Its origins date back to the III century BC when it was populated by inhabitants who escaped from the destruction of Velzna, one of the most important Etruscan cities, destroyed by the Romans in 264 BC.
Bolsena inherited its name from Velzna, which classic sources have handed down to us in the Latin form Volsinii.
In 1263 an event of enormous consequences marked the history of Bolsena. In the Basilica, dedicated to Saints George and Cristina, at the moment of elevation during a mass celebrated by the Bohemian priest Pietro da Praga, drops of blood fell from the host onto the linen altar cloth and marble altar; both objects are still kept in the chapel of the Miracle of the Church of Saint Cristina, erected in the XI century. That Eucharistic miracle, whose fame went beyond the peninsula’s borders, lead Pope Urbano IV to institute throughout the Catholic world the festivity of Corpus Domini. Still today, on June 18, the festivity is remembered with a solemn procession that snakes its way through the city’s streets which are adorned by a continuous carpet of flowers of truly unique artistic style.
The evening of July 23 and the morning of July 24, Bolsena celebrates Saint Cristina, its Patron and martyr, with the representation of the Mysteries: Living pictures enacted on wood stages situated in the most important squares of Bolsena representing the martyrdom the Saint suffered.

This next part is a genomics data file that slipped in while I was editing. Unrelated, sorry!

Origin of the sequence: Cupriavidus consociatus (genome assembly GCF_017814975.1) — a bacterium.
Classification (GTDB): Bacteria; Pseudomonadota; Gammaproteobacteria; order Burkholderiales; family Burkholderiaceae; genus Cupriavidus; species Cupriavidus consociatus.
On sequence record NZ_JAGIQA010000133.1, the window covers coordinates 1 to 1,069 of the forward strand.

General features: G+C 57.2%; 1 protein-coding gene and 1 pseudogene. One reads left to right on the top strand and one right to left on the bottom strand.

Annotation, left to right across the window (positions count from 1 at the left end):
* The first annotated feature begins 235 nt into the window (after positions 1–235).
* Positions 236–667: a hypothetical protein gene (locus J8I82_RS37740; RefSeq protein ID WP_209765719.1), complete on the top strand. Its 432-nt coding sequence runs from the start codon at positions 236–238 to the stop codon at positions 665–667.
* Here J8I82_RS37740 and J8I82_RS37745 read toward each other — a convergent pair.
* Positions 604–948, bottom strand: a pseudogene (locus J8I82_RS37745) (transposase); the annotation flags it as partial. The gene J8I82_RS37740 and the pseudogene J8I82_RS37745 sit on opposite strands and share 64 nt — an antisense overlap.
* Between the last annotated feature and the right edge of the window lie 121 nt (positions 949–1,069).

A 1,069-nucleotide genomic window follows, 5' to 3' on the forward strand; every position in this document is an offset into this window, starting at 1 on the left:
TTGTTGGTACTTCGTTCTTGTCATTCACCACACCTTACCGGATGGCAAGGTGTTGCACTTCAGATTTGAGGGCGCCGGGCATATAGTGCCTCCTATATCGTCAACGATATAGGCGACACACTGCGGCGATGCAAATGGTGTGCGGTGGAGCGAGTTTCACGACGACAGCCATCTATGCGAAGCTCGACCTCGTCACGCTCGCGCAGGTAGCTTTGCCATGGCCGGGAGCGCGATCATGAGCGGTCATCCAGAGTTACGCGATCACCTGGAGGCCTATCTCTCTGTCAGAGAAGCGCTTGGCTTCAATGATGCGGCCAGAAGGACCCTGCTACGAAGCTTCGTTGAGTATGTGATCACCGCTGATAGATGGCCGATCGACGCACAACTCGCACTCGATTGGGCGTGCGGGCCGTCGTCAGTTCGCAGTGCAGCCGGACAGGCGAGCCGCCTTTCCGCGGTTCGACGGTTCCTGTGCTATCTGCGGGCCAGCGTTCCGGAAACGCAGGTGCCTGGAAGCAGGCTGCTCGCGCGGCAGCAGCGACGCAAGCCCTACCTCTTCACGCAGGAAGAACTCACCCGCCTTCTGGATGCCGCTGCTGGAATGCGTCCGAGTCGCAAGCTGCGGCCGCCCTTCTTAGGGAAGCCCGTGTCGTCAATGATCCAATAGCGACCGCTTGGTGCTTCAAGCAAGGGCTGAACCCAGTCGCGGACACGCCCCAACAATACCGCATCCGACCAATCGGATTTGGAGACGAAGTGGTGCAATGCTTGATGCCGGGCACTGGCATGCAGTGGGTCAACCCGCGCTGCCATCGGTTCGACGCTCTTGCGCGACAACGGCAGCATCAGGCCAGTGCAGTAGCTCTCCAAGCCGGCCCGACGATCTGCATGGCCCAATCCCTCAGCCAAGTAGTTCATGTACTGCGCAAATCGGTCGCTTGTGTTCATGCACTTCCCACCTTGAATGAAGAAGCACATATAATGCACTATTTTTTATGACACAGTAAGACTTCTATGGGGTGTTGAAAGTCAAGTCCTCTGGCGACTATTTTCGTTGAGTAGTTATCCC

Under the hill adjacent to the Collegiate Church and Chapel of the Miracle complex lie catacombs whose origins are traced back to the II and III centuries b.c., continuing up to the fifth century a.d. The Fortress (La Rocca), currently known as the Monaldeschi castle, was erected by the people of Orvieto during the XII-XIV century, and dominates the urban center of Bolsena. During the Middle Ages it was the defensive outpost of the urban center and its hinterland. It’s possible to visit the castle which also houses an interesting museum concerning the lake of Bolsena and archaeological findings from the region. Along the road to Orvieto is a 4km-long stretch of Etruscan city walls which contain the fascinating remains of many monuments.